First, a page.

Cynthia Mwangi at Royal Media Services studios. /COURTESY

"What I love about content production is the ability to bring ideas to life which remains one of my biggest assets and strengths," she added.

Cynthia’s Career Factsheet: 

  • Head of Hot 96 Radio – I head and manage Hot 96, one of the 14 radio stations at Royal Media Services.
  • Audio and Content Producer.
  • Radio presenter/host – I host the Saturday morning show at Hot 96 – The Morning After.
  • I am a PR consultant and a life coach who has launched a Living by Design template, a vision guide on achieving all you were destined to be, besides being a staunch Manchester United Fan.

1. You have worked in the media industry for over a decade now, moving from various capacities within the radio industry and now as the Head of Radio at Hot 96. What makes media your career of choice

Besides Law, media was the only career I was going to venture into. For two reasons:

  1. The ability, the opportunity and the platform to speak for the voiceless shape opinions and influence for the people who are either scared to speak up or don’t have the opportunity to. With the confidence I have, it made me realise, I could use the same to impact the world.
  2. I was vocal, opinionated, and an entertainer from a very young age. I have to give credit to my dad for seeing it before we all did - for a long time, he kept calling me ‘Waithera Muitherania’ a veteran radio presenter formerly at Inooro FM. I couldn’t put three sentences together in Kikuyu, but I knew that’s what I was meant to do.

Would I have made a good advocate? Maybe. I might just pick it up.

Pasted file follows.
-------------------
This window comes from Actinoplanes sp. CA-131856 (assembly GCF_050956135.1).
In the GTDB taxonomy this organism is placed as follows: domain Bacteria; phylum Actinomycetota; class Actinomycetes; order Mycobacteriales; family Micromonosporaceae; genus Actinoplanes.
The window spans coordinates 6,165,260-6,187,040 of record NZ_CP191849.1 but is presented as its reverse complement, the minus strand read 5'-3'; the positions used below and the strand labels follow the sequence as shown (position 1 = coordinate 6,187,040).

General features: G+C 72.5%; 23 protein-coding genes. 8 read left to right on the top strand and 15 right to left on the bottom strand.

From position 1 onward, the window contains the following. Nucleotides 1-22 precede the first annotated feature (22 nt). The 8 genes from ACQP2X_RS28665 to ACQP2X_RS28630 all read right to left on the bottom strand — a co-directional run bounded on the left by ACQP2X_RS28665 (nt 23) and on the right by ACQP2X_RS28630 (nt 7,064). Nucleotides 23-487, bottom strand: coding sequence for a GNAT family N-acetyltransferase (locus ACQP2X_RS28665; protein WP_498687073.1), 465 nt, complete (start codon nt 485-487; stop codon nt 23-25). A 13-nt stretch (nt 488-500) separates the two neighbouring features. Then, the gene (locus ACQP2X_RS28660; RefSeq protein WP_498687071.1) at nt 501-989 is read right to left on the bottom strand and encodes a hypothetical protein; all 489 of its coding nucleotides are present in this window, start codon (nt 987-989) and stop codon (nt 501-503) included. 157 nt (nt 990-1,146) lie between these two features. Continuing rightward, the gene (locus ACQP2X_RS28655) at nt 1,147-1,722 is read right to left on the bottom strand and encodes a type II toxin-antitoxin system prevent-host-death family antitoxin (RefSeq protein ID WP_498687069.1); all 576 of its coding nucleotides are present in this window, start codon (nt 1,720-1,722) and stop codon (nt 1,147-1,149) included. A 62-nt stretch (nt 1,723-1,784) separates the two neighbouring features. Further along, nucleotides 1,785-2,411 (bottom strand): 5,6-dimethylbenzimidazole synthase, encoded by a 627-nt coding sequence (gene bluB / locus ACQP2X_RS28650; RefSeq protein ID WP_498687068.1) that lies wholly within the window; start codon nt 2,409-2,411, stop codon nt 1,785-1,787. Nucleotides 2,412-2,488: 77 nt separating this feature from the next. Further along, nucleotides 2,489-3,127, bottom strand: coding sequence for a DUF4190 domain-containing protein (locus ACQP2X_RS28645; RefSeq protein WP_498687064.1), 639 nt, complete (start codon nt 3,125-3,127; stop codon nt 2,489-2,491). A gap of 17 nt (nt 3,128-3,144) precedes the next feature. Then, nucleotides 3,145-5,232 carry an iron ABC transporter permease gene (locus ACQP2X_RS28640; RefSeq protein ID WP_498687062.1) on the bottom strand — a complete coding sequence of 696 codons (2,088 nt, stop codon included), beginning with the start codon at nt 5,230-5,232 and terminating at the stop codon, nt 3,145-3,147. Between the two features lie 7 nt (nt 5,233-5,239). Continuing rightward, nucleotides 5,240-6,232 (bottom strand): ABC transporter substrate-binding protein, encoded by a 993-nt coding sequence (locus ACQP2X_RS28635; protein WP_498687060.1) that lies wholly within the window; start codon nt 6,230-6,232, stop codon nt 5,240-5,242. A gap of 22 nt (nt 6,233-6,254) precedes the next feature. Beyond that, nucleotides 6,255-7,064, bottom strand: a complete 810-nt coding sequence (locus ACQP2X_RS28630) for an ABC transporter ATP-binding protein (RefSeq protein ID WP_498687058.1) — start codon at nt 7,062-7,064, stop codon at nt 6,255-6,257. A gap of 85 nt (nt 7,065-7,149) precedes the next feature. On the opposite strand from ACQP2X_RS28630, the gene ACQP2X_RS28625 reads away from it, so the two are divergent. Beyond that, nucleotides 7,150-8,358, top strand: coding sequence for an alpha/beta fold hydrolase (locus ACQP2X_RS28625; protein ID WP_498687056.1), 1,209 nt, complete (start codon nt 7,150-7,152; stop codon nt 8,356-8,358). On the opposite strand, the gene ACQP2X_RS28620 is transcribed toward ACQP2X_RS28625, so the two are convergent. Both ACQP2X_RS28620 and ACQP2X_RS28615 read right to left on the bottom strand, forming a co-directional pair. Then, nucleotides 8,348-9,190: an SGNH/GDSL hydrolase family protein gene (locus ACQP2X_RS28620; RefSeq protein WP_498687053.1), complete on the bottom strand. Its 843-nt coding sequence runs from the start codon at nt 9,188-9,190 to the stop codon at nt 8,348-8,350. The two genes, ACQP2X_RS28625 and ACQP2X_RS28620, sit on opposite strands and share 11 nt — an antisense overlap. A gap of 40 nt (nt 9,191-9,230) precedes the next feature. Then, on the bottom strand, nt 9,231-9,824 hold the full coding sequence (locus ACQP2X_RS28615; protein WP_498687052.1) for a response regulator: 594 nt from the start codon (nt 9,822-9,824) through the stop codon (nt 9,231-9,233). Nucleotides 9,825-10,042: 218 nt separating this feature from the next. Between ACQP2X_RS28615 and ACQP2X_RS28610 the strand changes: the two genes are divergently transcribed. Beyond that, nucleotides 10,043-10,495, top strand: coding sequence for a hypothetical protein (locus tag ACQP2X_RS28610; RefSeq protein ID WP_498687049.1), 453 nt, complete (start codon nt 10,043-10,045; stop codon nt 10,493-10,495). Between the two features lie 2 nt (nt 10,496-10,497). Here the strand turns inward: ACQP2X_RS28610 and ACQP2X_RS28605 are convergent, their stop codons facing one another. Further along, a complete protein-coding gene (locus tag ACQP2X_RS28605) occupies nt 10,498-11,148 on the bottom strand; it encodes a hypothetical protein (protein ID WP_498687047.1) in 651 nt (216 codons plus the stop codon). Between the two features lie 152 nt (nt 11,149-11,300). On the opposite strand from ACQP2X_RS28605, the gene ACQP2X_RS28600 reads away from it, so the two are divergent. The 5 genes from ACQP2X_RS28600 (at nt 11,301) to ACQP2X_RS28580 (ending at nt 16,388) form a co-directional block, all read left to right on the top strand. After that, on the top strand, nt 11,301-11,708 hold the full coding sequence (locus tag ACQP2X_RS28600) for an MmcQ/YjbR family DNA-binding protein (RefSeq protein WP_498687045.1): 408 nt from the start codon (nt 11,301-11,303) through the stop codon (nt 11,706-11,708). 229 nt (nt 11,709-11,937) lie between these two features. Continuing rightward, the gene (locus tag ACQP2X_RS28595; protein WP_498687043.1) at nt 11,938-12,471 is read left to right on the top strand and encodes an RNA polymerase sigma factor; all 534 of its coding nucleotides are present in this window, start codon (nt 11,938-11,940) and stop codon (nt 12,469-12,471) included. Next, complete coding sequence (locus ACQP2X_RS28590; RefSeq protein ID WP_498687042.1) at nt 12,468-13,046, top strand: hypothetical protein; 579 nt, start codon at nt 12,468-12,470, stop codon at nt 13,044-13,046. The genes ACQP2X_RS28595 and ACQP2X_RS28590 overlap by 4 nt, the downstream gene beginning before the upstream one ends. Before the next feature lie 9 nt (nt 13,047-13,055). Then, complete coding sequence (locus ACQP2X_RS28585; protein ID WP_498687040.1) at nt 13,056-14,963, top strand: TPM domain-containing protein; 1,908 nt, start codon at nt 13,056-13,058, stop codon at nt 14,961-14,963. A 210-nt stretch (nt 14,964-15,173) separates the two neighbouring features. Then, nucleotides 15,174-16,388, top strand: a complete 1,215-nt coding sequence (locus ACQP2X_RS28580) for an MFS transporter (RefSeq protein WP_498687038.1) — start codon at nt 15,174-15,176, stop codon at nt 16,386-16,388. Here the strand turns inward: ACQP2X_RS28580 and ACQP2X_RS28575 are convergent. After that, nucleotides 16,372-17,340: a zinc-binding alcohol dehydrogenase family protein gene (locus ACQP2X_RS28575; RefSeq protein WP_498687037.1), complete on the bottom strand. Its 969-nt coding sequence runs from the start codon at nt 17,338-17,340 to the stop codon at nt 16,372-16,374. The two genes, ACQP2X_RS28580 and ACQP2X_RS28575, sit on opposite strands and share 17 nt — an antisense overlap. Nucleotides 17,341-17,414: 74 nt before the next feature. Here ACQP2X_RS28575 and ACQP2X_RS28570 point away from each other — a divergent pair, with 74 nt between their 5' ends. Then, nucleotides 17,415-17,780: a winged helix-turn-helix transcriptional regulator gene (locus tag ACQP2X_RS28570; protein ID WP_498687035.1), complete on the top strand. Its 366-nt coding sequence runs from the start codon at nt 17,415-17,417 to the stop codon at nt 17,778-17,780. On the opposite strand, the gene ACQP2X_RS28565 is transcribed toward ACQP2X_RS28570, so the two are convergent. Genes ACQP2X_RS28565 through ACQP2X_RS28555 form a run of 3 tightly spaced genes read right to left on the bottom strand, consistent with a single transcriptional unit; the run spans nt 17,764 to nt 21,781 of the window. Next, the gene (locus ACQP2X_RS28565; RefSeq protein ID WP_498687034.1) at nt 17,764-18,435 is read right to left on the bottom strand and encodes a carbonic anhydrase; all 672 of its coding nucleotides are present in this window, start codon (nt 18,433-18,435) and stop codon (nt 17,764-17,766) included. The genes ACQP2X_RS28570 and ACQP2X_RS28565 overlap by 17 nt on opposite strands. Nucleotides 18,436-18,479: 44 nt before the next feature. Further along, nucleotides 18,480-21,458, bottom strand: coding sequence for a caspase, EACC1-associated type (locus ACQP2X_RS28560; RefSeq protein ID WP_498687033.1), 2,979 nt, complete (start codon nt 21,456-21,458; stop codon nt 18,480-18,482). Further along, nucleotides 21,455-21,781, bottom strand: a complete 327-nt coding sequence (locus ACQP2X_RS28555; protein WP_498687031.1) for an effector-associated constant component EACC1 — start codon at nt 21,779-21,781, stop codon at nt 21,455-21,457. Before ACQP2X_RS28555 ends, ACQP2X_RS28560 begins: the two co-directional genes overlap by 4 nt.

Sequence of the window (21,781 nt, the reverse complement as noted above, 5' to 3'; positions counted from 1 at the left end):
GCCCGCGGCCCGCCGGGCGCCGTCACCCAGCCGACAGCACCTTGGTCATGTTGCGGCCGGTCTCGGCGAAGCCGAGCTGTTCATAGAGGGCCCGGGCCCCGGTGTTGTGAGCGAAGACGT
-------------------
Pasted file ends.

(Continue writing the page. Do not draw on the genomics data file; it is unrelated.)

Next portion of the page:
2. What are some of the lessons you have picked along the journey? What do you know now that you wish you knew before moving into your current role? 

Being a manager can be both challenging and fulfilling in equal measure. People are different, their passions and what drives them are varied. It takes a lot of wisdom and patience to mould and morph the different personalities into a productive and motivated team. The ability to manage a team that delivers and seeing its impact on the community and the people around makes it all worth it.

Cynthia Mwangi outside Universal Studios in Hollywood, USA. /COURTESY

You cannot control all situations, and one has to adjust the sails with the wind. I have worked in different departments with different expectations and deliverables; often, you find curveballs thrust in your way, but you have to learn how and when to swing as they are thrown at you.

3. Given an opportunity to reimagine the media industry, is there is anything you would change? If yes, what will it be and why? 

Not change but improvement. 

Media organizations need to adapt and embrace opportunities that will enable the media industry to flourish. The media industry also needs to be agile in taking full advantage of digital spaces and innovations through audience/listenership/ readers data that will shape future decisions of the industry.

4. There are many young female journalists within the media industry. Soon, they will be where you are today. Any tips for younger women media professionals still trying to find themselves within the industry?

  • Learn to look for opportunities in the position you are in. A couple of years ago, when producing Jeff & Jalas Show, a young intern called Dickson approached me. He wasn’t assigned to Hot 96, but he was passionate about camera work and digital growth. He wanted an opportunity to show what he can do. I got him a camera and allowed him access to the studio. He transformed the show into one of the most successful online content the station has ever had. It wasn’t a surprise when he moved to a different media house and is doing quite well.